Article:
Of course, universally, young minds hibernate through curricula, and not everyone likes language requirements. In fact, Lawrence Summers, former president of Harvard University, questioned recently whether the investment of time and effort to learn a second language is always worthwhile, considering that software can now do our translations. A Japanese dean airing such a view would get slammed for “island mentality”!
Still, in Japan the issues are deeper, extending beyond English. My students were friendly and often endearing, only most of them, by most standards, should not receive a degree connoting the skill to think deeply, seek out knowledge or express independent thought. Then again, by most standards, perhaps the Circus shouldn’t be called a university (daigaku), so as not to cheapen the brand.
It is well-known that some daigaku have no real academic purpose, allowing mechanical graduations without requiring scholastic achievements. Even up to the most rarefied ranks, some universities may engage in a kind of token academia, offering all but a time-out between entrance exams and employment, the re-disciplining after playtime. A female freshman sums it up harshly: “The purpose of Japan’s daigaku is to sell time to young people.”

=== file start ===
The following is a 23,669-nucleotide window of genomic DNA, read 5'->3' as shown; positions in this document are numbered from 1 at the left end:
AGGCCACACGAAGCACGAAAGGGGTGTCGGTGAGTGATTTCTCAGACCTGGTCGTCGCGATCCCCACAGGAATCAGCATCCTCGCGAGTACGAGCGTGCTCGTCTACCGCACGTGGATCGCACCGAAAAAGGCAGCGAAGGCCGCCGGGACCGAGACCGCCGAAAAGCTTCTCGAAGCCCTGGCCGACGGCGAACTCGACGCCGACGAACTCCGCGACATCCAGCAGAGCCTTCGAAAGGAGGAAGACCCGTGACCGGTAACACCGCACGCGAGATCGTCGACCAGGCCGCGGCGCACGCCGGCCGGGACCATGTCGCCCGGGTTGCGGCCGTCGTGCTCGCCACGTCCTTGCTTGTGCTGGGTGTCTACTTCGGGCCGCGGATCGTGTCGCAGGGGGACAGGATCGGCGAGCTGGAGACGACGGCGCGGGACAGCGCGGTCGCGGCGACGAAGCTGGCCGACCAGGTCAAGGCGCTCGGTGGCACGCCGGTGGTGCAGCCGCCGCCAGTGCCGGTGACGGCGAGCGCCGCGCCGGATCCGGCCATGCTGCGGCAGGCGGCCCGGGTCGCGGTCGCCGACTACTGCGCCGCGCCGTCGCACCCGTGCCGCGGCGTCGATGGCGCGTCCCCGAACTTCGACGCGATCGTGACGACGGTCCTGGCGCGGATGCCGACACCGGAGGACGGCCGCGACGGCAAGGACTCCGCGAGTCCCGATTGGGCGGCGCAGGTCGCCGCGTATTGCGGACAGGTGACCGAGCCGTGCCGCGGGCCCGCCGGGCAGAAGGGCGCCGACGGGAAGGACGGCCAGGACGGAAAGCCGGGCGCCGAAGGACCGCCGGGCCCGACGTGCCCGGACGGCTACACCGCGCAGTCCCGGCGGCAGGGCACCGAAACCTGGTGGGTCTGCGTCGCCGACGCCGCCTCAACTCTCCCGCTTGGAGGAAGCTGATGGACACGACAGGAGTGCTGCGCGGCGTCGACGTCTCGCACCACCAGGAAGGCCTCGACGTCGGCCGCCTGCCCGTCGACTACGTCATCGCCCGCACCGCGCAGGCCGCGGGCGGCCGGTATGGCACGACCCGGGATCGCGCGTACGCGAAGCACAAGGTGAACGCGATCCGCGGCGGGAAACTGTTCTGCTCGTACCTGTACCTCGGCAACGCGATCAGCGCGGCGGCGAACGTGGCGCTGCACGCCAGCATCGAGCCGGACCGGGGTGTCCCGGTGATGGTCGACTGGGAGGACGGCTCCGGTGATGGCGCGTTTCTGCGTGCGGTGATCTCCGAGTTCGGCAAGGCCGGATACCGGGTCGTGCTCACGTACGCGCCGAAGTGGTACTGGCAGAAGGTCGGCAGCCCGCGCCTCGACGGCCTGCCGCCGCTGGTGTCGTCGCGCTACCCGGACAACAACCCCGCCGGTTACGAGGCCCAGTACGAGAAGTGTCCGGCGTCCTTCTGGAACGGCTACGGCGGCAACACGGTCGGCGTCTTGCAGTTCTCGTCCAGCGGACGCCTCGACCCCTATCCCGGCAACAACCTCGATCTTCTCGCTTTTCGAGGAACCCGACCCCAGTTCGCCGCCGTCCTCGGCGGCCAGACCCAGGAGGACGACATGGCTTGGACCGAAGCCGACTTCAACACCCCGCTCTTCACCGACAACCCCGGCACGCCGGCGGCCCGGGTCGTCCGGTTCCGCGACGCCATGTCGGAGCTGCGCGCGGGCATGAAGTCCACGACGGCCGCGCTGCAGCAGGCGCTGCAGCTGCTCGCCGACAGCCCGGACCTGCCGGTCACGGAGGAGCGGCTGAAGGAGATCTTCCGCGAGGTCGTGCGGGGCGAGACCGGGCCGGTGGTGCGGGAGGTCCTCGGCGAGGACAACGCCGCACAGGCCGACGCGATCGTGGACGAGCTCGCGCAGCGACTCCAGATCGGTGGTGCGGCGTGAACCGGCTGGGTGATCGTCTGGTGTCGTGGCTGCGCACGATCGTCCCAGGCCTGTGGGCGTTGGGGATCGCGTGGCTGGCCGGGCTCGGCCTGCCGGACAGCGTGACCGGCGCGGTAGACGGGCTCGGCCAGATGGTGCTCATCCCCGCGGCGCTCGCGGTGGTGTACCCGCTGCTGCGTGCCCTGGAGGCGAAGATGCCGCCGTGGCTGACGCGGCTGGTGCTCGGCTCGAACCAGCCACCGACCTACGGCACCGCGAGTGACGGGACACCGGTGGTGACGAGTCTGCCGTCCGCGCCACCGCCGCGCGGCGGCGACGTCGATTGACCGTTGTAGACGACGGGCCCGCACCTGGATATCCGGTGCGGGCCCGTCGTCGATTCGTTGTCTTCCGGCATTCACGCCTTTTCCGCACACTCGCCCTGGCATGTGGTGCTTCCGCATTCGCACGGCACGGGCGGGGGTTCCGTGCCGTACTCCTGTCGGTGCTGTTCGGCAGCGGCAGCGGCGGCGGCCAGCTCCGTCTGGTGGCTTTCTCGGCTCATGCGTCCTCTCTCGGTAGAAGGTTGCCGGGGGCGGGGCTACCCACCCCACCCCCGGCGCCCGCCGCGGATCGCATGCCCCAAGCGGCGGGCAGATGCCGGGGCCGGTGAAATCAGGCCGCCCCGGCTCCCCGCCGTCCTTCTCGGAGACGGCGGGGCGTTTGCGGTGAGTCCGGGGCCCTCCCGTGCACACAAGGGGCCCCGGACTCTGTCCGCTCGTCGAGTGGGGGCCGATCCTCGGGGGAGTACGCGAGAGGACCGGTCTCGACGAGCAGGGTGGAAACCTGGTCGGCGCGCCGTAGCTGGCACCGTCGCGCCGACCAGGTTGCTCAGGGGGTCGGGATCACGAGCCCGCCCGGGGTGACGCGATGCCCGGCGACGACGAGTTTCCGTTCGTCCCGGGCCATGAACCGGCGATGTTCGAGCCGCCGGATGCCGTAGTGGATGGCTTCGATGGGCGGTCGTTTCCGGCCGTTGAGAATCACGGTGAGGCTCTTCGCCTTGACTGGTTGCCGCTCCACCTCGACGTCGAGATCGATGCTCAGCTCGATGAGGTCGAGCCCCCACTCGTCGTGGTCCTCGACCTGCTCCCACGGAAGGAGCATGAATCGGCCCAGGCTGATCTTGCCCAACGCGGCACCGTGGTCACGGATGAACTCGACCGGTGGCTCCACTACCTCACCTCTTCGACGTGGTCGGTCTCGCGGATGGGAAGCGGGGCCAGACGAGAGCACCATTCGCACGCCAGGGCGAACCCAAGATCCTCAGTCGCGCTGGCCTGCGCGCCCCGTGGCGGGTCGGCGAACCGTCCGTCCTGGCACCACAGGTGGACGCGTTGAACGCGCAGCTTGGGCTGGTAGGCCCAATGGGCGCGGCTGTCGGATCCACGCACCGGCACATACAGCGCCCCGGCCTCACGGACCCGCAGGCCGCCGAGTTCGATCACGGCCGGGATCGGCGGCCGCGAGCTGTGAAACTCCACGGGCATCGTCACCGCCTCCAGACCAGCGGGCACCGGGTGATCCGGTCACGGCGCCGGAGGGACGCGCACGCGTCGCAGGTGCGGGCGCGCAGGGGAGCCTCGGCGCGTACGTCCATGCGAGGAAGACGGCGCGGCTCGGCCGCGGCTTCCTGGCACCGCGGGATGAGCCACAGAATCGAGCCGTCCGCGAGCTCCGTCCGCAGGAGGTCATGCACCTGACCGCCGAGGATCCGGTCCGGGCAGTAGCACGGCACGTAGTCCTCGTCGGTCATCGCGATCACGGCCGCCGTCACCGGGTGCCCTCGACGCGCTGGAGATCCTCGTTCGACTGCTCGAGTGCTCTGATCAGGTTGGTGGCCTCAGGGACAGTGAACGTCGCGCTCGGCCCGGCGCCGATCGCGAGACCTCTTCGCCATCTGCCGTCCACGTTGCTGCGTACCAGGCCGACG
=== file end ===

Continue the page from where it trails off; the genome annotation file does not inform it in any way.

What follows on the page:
Thus, many students go through the motions, their energy focused on sports, part-time jobs and clubs. But to enforce at least some sort of learning, instructors have one last resort — the conditioned response since grade school to electrify the undead: Test them on something, anything!
In his scathing analysis “Japanese Higher Education as Myth,” Brian J. McVeigh notes how much Japanese education is synonymous with examinations. Students realize that instructors “do not necessarily expect them to actually understand the answer (or the question for that matter), but only to be able to readily emit answer-like responses in an exercise of simulated schooling. … By the time they advance to the tertiary level, many students have been socialized that schooling is a type of ritualistic performance.”